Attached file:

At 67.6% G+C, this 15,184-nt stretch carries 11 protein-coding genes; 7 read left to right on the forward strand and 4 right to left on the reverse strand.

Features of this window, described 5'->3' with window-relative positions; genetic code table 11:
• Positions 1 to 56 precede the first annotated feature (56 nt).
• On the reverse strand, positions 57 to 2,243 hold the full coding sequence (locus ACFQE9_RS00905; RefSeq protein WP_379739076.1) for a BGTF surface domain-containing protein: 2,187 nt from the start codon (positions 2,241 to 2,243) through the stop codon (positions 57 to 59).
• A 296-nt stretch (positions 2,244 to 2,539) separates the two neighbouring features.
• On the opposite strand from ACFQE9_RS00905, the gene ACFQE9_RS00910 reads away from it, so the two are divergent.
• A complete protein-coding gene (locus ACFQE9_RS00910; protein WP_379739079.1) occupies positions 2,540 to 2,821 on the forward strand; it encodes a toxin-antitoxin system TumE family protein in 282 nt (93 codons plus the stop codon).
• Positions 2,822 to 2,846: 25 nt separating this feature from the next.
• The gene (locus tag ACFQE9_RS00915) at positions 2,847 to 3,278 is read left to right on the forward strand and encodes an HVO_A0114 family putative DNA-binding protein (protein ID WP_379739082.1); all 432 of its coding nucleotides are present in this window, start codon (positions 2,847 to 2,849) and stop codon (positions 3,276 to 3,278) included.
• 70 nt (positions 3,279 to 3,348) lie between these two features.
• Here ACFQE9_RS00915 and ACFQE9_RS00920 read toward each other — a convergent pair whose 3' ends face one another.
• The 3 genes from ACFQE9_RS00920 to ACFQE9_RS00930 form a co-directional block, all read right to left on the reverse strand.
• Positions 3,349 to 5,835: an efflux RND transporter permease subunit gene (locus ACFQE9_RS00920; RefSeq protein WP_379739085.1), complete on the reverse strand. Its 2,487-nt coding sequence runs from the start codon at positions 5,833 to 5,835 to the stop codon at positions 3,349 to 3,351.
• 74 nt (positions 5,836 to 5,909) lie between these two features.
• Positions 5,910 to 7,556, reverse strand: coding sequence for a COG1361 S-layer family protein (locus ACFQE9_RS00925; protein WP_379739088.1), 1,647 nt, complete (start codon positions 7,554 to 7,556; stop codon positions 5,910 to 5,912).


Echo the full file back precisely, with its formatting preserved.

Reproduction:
At 67.6% G+C, this 15,184-nt stretch carries 11 protein-coding genes; 7 read left to right on the forward strand and 4 right to left on the reverse strand.

Features of this window, described 5'->3' with window-relative positions; genetic code table 11:
• Positions 1 to 56 precede the first annotated feature (56 nt).
• On the reverse strand, positions 57 to 2,243 hold the full coding sequence (locus ACFQE9_RS00905; RefSeq protein WP_379739076.1) for a BGTF surface domain-containing protein: 2,187 nt from the start codon (positions 2,241 to 2,243) through the stop codon (positions 57 to 59).
• A 296-nt stretch (positions 2,244 to 2,539) separates the two neighbouring features.
• On the opposite strand from ACFQE9_RS00905, the gene ACFQE9_RS00910 reads away from it, so the two are divergent.
• A complete protein-coding gene (locus ACFQE9_RS00910; protein WP_379739079.1) occupies positions 2,540 to 2,821 on the forward strand; it encodes a toxin-antitoxin system TumE family protein in 282 nt (93 codons plus the stop codon).
• Positions 2,822 to 2,846: 25 nt separating this feature from the next.
• The gene (locus tag ACFQE9_RS00915) at positions 2,847 to 3,278 is read left to right on the forward strand and encodes an HVO_A0114 family putative DNA-binding protein (protein ID WP_379739082.1); all 432 of its coding nucleotides are present in this window, start codon (positions 2,847 to 2,849) and stop codon (positions 3,276 to 3,278) included.
• 70 nt (positions 3,279 to 3,348) lie between these two features.
• Here ACFQE9_RS00915 and ACFQE9_RS00920 read toward each other — a convergent pair whose 3' ends face one another.
• The 3 genes from ACFQE9_RS00920 to ACFQE9_RS00930 form a co-directional block, all read right to left on the reverse strand.
• Positions 3,349 to 5,835: an efflux RND transporter permease subunit gene (locus ACFQE9_RS00920; RefSeq protein WP_379739085.1), complete on the reverse strand. Its 2,487-nt coding sequence runs from the start codon at positions 5,833 to 5,835 to the stop codon at positions 3,349 to 3,351.
• 74 nt (positions 5,836 to 5,909) lie between these two features.
• Positions 5,910 to 7,556, reverse strand: coding sequence for a COG1361 S-layer family protein (locus ACFQE9_RS00925; protein WP_379739088.1), 1,647 nt, complete (start codon positions 7,554 to 7,556; stop codon positions 5,910 to 5,912).